I'm sure you've heard of Jelly by now. It's a newer app from Twitter co-founder, Biz Stone, that allows you to ask visual questions so your Facebook and Twitter followers/friends can answer you. The purpose helps us search for information using "actual humans rather than algorithms like Google’s search engine." You can also answer questions and send a digital thanks to anyone who answers your question.
I jumped in and have found it pretty useful. It's very active and people are very helpful. The two brands I've seen doing well on Jelly so far are Ben & Jerry's and Whole Foods. It seems to be a good platform to ask your audience questions and that's exactly why I wanted to interview Mike Hayes, a digital marketing manager at Ben & Jerry's, to find out a little bit behind their strategy and thought process. Here's our Q&A:
1. When you first heard of Jelly, what did you think?
At Ben & Jerry's we run our social media accounts internally and thus strive to stay informed on new ways to connect with our fans digitally. When Jelly launched it seemed like a platform that fit how we already interact and collaborate with our fans.
2. When did Jelly conversations come up for Ben & Jerry's?
When Jelly launched, some of our employees had signed up for personal accounts. After a few days of being on the platform, we realized this could be a good platform for our fans and Ben & Jerry's.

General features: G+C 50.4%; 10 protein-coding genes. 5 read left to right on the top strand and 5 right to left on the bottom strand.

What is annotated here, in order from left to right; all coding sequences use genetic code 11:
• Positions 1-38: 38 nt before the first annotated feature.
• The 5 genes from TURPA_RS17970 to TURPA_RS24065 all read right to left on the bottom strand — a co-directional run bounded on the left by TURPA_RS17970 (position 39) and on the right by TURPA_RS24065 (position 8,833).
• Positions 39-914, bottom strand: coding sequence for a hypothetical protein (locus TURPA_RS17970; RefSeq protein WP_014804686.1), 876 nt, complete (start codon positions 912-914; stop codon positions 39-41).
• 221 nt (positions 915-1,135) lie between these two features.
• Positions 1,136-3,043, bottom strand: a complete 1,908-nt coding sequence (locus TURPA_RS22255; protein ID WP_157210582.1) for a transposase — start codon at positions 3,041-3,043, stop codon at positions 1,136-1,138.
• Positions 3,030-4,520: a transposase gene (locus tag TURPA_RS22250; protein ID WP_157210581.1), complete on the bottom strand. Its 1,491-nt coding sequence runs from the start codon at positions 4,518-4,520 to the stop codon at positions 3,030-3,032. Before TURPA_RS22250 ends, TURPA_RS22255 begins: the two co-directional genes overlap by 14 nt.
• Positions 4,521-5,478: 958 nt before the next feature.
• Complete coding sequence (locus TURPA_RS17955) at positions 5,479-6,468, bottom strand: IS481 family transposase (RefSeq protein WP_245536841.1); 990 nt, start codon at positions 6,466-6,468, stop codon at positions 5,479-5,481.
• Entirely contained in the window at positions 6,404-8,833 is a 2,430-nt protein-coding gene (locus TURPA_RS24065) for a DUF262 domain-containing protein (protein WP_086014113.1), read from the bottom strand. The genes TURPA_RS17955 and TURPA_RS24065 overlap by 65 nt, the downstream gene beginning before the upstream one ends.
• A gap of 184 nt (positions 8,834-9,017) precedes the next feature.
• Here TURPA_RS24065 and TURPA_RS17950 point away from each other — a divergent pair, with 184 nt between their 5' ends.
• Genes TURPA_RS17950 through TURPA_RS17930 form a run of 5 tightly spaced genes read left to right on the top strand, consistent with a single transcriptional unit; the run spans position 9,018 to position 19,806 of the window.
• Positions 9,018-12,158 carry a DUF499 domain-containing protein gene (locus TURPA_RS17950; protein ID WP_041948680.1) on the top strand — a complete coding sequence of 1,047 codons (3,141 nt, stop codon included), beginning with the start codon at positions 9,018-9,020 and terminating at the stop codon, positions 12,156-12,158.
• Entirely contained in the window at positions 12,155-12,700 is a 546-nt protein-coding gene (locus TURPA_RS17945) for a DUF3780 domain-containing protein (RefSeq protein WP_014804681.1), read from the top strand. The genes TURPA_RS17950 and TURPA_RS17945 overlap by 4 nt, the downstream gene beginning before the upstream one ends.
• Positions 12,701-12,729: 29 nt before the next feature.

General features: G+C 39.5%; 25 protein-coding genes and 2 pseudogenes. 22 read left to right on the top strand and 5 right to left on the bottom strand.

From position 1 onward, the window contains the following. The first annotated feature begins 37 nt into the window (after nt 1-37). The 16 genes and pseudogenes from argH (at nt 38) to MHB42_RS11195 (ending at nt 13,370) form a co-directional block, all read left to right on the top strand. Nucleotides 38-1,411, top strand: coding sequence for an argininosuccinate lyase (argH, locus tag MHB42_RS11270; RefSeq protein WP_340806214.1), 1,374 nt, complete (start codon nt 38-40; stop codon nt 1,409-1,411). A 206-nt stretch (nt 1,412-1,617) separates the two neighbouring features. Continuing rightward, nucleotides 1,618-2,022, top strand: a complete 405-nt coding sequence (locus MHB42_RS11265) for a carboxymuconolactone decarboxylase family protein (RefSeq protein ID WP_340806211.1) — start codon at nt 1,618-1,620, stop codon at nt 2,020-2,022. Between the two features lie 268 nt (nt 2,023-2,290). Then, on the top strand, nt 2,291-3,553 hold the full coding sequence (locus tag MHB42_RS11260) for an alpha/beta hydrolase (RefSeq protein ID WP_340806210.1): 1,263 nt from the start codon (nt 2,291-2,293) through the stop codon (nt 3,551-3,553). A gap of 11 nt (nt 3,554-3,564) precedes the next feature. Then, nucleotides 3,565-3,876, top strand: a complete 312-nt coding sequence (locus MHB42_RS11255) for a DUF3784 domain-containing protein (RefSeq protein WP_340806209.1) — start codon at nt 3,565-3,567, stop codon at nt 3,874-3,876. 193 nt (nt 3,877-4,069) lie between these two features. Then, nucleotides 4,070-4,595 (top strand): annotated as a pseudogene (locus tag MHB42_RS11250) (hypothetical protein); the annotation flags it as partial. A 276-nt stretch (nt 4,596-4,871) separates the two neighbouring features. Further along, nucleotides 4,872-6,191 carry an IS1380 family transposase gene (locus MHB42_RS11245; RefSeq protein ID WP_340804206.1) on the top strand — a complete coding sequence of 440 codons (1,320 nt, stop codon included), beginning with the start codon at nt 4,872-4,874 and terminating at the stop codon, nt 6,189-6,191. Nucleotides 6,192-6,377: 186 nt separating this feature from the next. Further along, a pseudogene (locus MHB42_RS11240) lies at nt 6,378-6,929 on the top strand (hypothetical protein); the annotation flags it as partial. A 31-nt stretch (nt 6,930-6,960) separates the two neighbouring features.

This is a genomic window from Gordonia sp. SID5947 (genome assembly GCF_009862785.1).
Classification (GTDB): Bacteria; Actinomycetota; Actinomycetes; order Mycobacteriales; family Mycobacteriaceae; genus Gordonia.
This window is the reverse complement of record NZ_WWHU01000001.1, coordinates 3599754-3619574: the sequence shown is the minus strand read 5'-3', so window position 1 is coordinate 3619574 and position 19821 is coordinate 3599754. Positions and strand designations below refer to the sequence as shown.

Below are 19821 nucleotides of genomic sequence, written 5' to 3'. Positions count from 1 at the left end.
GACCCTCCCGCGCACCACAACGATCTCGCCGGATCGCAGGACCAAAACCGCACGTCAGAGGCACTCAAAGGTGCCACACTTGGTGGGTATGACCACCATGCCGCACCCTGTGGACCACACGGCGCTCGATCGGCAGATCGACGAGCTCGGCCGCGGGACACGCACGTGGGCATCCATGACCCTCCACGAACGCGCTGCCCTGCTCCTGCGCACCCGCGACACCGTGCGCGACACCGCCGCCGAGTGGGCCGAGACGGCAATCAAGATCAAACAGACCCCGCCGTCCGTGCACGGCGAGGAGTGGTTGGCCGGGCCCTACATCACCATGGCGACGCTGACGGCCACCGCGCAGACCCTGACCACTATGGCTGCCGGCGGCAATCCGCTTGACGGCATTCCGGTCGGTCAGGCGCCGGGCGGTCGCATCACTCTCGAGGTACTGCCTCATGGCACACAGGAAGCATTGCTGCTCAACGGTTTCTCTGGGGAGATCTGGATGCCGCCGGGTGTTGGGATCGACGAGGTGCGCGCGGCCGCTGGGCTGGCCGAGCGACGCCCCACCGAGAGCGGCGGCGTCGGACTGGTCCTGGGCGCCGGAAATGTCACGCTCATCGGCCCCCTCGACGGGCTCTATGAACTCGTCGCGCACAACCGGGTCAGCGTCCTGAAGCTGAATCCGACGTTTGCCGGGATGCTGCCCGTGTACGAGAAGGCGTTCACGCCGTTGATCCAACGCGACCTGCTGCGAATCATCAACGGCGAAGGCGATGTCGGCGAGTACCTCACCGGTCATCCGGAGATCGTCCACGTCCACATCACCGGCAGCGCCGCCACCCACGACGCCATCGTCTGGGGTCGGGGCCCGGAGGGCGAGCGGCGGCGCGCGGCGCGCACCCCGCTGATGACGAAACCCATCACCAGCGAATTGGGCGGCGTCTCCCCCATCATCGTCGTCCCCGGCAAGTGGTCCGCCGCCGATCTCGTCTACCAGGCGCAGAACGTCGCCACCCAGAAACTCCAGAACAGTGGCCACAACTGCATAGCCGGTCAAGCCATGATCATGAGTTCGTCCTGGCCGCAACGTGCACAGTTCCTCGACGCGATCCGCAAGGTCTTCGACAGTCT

3. What were the conversations like at Ben & Jerry's for this very new platform? What is Ben & Jerry's hoping to achieve with Jelly?
Right now we are very much in the testing phase of this new platform. When we join a new platform or community, we want to make sure that we can provide value to our fans and make sure it's a space that fans want to engage with us in. Jelly (so far) has been a great way to get instant feedback from fans on anything from what flavors do they prefer to whether or not they think there should be mandatory labeling for GMO's.
4. Any predictions on the future of Jelly and how more brands will get involved?
Not every platform is right for every brand. I think brands will need to find out what will provide value for their fans and themselves. Each brand will be different. On how the platform will evolve, I think it's really too early to tell at this point. Jelly works for Ben & Jerry's. We are constantly collaborating with our fans and they've brought us some of the best ideas and flavors (Cherry Garcia, Chubby Hubby) over the years.
5. What's your favorite thing about working at Ben & Jerry's and what do you think they do best with marketing and social?
My favorite part of working at Ben & Jerry's is our three-part mission. We are a company that stands for more than just making great ice cream. We seek to make a positive impact on the world through the way we do business every single day. Jelly is just a continuation of what Ben & Jerry started doing in 1978 connecting with fans one by one. Now through the internet we don't always have to drive around the country in a Cowmobile (don't worry we still do that too) but can use platforms like Jelly to connect with fans, learn more about them and provide them with value.
Here's also a good Q&A with Biz Stone on how brands can get involved with Jelly, via The Next Web.
Do you have any predictions for Jelly or have you seen any other brands doing a good job on Jelly so far?